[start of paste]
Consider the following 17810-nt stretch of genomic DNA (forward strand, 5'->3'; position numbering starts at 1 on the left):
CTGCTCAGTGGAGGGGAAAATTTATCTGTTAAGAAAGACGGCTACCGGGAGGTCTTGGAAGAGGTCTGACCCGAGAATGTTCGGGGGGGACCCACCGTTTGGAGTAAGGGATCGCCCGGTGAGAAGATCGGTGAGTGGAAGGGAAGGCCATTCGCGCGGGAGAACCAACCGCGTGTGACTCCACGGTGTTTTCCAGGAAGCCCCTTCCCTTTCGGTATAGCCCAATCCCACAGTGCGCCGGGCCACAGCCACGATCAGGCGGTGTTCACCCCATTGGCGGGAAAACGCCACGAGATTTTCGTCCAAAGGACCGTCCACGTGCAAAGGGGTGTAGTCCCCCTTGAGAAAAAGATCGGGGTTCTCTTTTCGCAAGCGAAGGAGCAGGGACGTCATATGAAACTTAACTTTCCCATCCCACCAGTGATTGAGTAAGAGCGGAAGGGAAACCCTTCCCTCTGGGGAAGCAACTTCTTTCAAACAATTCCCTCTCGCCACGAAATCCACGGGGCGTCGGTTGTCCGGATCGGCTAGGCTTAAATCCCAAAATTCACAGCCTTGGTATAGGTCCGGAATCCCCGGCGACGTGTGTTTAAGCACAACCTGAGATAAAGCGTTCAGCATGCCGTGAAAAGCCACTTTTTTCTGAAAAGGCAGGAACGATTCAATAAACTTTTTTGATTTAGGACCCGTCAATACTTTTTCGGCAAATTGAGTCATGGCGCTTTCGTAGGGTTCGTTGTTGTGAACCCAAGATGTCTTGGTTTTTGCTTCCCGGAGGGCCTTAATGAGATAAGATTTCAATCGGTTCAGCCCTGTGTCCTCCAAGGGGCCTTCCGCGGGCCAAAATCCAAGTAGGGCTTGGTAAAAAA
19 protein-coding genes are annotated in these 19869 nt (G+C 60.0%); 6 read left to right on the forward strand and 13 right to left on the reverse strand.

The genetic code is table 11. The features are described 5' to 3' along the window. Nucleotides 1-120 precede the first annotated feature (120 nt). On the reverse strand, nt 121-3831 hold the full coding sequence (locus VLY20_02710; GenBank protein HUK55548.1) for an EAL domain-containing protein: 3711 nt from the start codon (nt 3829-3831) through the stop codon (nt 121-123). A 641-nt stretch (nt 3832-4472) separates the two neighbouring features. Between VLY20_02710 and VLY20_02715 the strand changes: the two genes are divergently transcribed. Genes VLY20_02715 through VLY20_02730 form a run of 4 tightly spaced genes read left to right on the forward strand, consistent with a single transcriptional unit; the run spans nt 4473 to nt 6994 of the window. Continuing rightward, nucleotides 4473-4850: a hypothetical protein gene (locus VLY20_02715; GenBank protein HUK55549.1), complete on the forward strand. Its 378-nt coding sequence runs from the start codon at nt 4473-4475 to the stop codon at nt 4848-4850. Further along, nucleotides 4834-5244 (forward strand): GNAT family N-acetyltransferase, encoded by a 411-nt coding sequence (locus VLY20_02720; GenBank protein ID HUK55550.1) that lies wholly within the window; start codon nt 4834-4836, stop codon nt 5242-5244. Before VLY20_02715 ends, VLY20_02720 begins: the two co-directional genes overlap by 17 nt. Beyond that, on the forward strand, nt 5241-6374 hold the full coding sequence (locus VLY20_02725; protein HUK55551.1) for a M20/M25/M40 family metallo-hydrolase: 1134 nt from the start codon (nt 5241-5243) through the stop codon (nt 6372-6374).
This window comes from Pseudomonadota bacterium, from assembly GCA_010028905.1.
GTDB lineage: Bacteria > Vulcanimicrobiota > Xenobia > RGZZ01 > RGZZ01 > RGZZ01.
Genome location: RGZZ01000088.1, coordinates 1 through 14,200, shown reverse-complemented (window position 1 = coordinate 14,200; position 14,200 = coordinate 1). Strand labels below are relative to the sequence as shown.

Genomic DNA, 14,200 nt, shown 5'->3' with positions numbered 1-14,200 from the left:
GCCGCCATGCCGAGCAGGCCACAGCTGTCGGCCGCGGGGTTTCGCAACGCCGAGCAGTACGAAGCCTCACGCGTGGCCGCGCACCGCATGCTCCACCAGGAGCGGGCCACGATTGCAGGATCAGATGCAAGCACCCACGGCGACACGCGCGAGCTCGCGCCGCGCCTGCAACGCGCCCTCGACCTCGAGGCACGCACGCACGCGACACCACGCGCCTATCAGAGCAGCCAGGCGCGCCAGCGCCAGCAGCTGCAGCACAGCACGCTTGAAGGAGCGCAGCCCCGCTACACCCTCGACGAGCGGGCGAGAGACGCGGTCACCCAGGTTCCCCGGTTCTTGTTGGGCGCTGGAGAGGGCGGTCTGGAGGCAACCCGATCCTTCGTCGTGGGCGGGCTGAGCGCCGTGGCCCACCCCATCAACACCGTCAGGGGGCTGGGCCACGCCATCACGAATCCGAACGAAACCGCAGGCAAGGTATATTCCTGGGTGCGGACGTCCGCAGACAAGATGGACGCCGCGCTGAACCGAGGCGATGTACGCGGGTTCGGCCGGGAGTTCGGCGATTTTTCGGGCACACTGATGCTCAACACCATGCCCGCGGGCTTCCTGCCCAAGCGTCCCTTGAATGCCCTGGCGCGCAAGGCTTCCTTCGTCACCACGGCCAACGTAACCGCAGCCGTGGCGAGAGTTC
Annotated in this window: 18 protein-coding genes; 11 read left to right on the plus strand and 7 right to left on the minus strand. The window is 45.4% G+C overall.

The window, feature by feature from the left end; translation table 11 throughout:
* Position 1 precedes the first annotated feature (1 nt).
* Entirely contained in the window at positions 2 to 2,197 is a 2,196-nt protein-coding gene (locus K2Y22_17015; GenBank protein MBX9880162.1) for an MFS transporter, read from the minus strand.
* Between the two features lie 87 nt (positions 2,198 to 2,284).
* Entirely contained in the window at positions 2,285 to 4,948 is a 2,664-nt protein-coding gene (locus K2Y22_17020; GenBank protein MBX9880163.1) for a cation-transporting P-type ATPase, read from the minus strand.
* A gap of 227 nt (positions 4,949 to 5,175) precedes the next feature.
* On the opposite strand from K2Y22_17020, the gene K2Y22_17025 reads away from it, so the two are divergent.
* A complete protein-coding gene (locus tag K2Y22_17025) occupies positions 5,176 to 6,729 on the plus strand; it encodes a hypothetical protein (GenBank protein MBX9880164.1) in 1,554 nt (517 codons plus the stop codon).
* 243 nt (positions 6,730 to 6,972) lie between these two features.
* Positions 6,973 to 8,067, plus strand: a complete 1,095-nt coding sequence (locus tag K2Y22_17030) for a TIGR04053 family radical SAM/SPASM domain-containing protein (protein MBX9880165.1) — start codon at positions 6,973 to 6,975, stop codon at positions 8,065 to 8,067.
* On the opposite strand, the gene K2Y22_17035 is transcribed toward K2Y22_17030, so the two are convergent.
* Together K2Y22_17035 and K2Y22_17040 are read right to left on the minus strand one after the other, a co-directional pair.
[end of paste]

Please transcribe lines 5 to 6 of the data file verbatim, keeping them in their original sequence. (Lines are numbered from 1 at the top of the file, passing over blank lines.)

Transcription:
This window comes from Pseudomonadota bacterium, from assembly GCA_010028905.1.
GTDB lineage: Bacteria > Vulcanimicrobiota > Xenobia > RGZZ01 > RGZZ01 > RGZZ01.